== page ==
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Activity Overview

Storyboarding is an excellent way to focus on figurative language. Blake never directly states his topic in “The Tyger”, but relies on metaphors to convey his message. Students will need to determine the metaphorical meaning of the tiger itself, as well as several other terms in order to understand the poem. In this storyboard, students will identify elements of the poem that are intended figuratively and explain their significance through images and text.

Explanation of Metaphors in “The Tyger”


The tiger represents evil. Like a tiger, evil is powerful, but terrifying.


The Lamb represents innocence and goodness. It is a reference both to the lamb as a meek, gentle animal, and to Jesus, referred to in the Bible as the Lamb of God.


The blacksmith represents the creator of the tiger, a supernatural force that might be God or the devil.


Wings represent the daring spirit of the creator. He seems to have gone too far and flown too high in creating such a creature as the tiger. The creature seems to be abusing his power.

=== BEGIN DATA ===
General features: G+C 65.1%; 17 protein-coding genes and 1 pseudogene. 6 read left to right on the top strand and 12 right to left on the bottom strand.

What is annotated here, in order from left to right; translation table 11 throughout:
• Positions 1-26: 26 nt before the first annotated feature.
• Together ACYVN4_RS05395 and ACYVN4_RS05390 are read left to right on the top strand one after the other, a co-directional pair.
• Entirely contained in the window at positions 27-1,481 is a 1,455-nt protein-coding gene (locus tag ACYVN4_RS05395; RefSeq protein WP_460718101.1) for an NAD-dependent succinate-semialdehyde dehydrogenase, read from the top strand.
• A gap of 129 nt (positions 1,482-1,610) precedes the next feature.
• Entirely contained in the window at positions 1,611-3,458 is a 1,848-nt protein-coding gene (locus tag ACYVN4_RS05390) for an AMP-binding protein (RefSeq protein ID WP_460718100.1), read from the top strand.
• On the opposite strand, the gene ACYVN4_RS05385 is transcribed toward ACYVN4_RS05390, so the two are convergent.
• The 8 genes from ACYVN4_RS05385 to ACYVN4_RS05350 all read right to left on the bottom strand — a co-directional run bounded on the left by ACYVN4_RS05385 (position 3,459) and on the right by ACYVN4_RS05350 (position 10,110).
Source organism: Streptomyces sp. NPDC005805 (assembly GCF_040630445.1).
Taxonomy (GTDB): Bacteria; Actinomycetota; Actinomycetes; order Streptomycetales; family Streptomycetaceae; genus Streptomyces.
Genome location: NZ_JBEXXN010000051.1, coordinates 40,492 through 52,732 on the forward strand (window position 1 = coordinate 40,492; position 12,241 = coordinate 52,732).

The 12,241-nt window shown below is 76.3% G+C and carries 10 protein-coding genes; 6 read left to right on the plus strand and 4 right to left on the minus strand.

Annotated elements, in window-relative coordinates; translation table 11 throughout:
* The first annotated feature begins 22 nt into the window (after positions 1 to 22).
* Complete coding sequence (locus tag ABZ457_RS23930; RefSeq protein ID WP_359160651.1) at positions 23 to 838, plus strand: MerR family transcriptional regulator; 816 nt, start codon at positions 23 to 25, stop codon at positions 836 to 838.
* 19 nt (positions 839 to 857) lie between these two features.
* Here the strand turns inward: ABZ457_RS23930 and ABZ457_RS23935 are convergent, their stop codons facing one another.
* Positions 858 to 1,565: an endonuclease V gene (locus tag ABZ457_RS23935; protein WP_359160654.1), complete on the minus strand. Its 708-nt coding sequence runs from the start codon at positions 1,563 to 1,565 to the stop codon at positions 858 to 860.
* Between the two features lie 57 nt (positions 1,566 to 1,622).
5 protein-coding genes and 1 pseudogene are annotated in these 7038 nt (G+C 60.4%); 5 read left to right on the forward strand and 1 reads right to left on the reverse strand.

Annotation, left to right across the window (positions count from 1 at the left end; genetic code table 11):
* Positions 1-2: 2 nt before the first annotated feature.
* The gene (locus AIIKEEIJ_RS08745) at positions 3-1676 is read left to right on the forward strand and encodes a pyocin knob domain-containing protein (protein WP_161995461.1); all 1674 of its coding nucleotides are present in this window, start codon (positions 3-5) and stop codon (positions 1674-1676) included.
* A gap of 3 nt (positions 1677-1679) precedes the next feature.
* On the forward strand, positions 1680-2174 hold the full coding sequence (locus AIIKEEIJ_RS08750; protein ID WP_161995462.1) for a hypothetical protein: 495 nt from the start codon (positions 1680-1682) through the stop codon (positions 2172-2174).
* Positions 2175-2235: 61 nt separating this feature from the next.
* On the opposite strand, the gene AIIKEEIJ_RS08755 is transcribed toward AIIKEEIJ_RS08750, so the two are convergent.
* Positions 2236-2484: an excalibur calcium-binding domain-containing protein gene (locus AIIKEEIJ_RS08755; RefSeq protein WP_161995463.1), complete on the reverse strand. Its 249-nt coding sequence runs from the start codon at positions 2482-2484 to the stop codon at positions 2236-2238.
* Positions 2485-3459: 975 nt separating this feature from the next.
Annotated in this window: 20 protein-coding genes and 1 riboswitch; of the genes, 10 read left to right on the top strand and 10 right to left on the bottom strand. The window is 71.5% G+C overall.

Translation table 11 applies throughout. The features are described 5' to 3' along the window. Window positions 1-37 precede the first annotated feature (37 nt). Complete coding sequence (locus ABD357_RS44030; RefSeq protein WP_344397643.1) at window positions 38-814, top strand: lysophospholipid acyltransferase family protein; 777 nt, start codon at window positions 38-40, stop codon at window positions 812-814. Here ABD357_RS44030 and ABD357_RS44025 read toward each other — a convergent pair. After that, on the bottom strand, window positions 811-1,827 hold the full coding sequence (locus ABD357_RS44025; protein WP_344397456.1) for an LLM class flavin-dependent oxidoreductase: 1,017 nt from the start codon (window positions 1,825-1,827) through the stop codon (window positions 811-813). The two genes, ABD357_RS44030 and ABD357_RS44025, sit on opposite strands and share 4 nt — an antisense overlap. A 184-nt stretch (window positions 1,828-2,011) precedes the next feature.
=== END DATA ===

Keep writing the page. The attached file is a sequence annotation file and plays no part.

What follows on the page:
Lesson Plan Reference

Grade Level 6-12

Difficulty Level 3 (Developing to Mastery)

Type of Assignment Individual or Partner

Type of Activity: Figurative Language

Common Core Standards
  • [ELA-Literacy/RL/8/2] Determine a theme or central idea of a text and analyze its development over the course of the text, including its relationship to the characters, setting, and plot; provide an objective summary of the text
  • [ELA-Literacy/RL/8/4] Determine the meaning of words and phrases as they are used in a text, including figurative and connotative meanings; analyze the impact of specific word choices on meaning and tone, including analogies or allusions to other texts

Template and Class Instructions

(These instructions are completely customizable. After clicking "Use This Assignment With My Students", update the instructions on the Edit Tab of the assignment.)

Student Instructions

Create a storyboard illustrating different metaphors in "The Tyger".

  1. Use the template provided by your teacher.
  2. Identify metaphors in the poem and put them in the title boxes.
  3. Describe what each metaphor means in the descriptions.
  4. Illustrate each example with appropriate characters, scenes, and items.
  5. Save and submit your storyboard.

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